Hundreds of Tamils living in Switzerland rally in Geneva in September 2015 as they demand a United Nations inquiry on Sri Lanka. (Salvatore Di Nolfi/EPA)

It’s Remembrance Day in Sri Lanka on May 18, the seventh anniversary of the end of a long civil war. But the island’s two biggest ethnic communities will be remembering very different things.

In the south, members of the Sinhalese majority will line military parade routes, celebrating the defeat of the separatist Liberation Tigers of Tamil Eelam (LTTE). In the north and east, minority Tamils will gather to mourn their dead — thousands of civilians killed by the state security forces, some during shelling of hospitals and supposed “no-fire zones” at the end of the war, others in massacres dating to the 1980s. If they mark the death of loved ones who fought for the LTTE, either fallen in battle or disappeared by the military after surrendering, it will be in secret. Seven years after the war’s cataclysmic end, memorializing the rebels remains illegal.

A new regime and new challenges

Until 2015, the holiday was called Victory Day, celebrated triumphantly by President Mahinda Rajapaksa’s dictatorial regime, which had won the war using methods a U.N. panel of experts described as “a grave assault” on international humanitarian law. In the south, his rule meant corruption, suppression of civil society and a stranglehold on power. In the former conflict zone in the north, it meant military occupation, surveillance and the constant threat of violence.

As analyzed here in the Monkey Cage, few expected Rajapaksa to lose the January 2015 presidential election. But with support from Sri Lanka’s minority Tamil and Muslim voters, an unlikely coalition of regime defectors and opposition politicians swept into power. In a signal that it would pursue a more conciliatory approach, President Maithripala Sirisena’s new government renamed the anniversary of the war’s bloody conclusion. But commemoration remains contentious.

Last year, Tamils were permitted to publicly memorialize their civilian war dead for the first time, but a heavy police and intelligence presence kept many mourners from participating, and street processions and protests were banned. This year, organizers of remembrance events report being followed and harassed by intelligence agents. And attendees at commemorations of the war dead have found themselves photographed and recorded by military personnel.

How do countries heal from violence?

In deeply divided societies like Sri Lanka, the question of how to deal with a history of violence has no easy answer. Under international law, the victims of atrocities have a right to truth and a right to justice, but fulfilling these rights is not a simple task. Sri Lanka is a particularly clear example of why this is so.

As is frequently the case in countries emerging from conflict, civilian and military leaders involved in the war remain in positions of power. (In fact, Sirisena was acting defense minister in May 2009.) Political scientists and others have pointed out that pursuing justice (i.e., criminal trials of those responsible for atrocities) under these conditions can threaten peace. Because of these dynamics, post-transition governments in cases as diverse as Chile, Chad, Liberia and South Africa have employed truth commissions as a compromise between victims’ demands for acknowledgment of past crimes and the need to reassure potential spoilers that they won’t face punishment.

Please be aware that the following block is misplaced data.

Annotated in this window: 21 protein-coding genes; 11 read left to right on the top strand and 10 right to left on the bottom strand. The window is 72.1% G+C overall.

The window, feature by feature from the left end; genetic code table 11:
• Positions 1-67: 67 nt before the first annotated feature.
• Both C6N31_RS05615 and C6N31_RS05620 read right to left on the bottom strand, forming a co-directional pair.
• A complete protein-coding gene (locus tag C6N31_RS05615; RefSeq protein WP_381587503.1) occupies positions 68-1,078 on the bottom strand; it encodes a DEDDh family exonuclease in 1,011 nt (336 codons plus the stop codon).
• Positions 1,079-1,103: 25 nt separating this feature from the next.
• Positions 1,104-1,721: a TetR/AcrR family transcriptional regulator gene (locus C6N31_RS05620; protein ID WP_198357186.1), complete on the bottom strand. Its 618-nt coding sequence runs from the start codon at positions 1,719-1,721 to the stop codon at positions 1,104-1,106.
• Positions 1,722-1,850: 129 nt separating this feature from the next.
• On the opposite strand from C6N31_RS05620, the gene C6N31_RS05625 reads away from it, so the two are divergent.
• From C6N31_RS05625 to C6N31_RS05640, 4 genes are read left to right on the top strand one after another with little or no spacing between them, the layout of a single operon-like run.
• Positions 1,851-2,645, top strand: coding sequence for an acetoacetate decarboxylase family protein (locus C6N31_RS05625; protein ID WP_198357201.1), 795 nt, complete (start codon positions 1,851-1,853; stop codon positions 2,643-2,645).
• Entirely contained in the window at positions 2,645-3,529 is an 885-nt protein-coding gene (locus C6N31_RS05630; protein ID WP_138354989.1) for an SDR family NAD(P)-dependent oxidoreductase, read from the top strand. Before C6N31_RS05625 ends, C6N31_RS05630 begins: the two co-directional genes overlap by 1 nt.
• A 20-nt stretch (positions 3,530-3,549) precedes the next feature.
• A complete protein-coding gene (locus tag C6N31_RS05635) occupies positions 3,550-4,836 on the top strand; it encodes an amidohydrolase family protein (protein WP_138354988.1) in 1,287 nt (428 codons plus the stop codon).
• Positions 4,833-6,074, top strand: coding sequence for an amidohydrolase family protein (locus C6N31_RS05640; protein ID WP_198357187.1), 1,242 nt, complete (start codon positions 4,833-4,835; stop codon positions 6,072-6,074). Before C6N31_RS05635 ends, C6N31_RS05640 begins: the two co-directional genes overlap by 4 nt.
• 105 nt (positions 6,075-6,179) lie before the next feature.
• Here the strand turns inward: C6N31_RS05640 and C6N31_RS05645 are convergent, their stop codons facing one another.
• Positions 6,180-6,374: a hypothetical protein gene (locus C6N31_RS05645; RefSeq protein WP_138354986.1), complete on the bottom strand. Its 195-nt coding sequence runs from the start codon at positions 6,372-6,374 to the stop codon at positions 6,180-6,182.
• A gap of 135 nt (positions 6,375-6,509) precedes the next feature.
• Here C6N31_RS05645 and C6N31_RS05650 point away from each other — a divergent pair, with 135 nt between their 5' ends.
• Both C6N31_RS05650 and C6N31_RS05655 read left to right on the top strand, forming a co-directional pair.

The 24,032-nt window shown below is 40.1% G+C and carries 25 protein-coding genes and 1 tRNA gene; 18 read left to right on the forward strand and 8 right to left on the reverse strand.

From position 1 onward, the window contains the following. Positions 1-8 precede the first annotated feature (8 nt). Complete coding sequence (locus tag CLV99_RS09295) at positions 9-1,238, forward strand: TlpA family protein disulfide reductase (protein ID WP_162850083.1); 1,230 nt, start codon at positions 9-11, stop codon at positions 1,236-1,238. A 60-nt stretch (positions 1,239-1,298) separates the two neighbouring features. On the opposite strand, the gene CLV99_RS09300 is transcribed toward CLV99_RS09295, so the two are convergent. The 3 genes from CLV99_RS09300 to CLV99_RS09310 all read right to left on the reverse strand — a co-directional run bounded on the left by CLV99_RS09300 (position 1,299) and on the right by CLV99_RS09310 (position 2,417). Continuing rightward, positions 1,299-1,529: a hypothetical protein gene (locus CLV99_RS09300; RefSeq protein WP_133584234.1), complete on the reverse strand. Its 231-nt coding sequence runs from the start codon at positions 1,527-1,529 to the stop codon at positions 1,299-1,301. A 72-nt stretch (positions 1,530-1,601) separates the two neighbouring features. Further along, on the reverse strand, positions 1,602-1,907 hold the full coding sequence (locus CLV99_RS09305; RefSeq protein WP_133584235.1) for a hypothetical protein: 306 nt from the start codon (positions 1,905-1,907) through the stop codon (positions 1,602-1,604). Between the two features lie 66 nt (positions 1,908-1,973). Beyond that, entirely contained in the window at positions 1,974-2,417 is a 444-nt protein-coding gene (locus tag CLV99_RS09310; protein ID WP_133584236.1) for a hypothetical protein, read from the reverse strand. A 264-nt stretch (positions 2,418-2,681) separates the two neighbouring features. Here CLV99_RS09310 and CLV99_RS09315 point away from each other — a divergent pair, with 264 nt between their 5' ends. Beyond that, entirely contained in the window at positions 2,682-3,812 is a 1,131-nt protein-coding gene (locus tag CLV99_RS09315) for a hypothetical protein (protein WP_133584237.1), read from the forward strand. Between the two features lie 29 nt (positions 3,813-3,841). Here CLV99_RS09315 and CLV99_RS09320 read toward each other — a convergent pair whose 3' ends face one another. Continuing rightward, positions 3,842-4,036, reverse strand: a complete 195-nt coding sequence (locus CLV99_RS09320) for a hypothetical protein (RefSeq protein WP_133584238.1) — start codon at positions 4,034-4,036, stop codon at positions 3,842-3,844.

But Sri Lanka’s victims face a second challenge in their pursuit of accountability, beyond the continued presence of perpetrators in power. A huge swath of the electorate vehemently opposes accountability efforts. The Tamils are a marginalized minority, less than 15 percent of Sri Lanka’s population. And the majority Sinhala-Buddhist community venerates the military for defeating the insurgency — and interprets calls for accountability as an attack on their heroes. Without buy-in from this constituency, even a truth process is a risky proposition for the Sirisena government, whose popularity already appears to be sliding. Meanwhile, Rajapaksa won a Parliament seat in August and retains the support of many Sinhalese, who would like to see him returned to power.

Sri Lanka has yet to face its past

Given these political dynamics, it’s not so surprising that Sri Lanka’s new leadership has made little progress on its transitional-justice promises to the international community, including the creation of a truth and reconciliation commission and the criminal prosecution of those responsible for atrocities. But for the victims, the failure to acknowledge past crimes is a continuing injury.

The United Nations estimates that as many as 40,000 civilians died in the final assault on the LTTE, and victims’ groups say the fates of more than 100,000 people remain unknown. To those in the south, these crimes may seem distant and forgettable. For families still searching for information about their missing loved ones, though, they’re a glaring fact of everyday life. And if Sri Lanka’s foot-dragging on transitional justice underscores the challenges of pursuing accountability in deeply divided societies, its continuing repression of remembrance suggests something very different: That, in truth, nothing has changed — and the problem isn’t the absence of transitional justice, it’s the absence of transition.

Kate Cronin-Furman (@kcroninfurman) is a human rights lawyer, political scientist and postdoctoral fellow at Stanford University.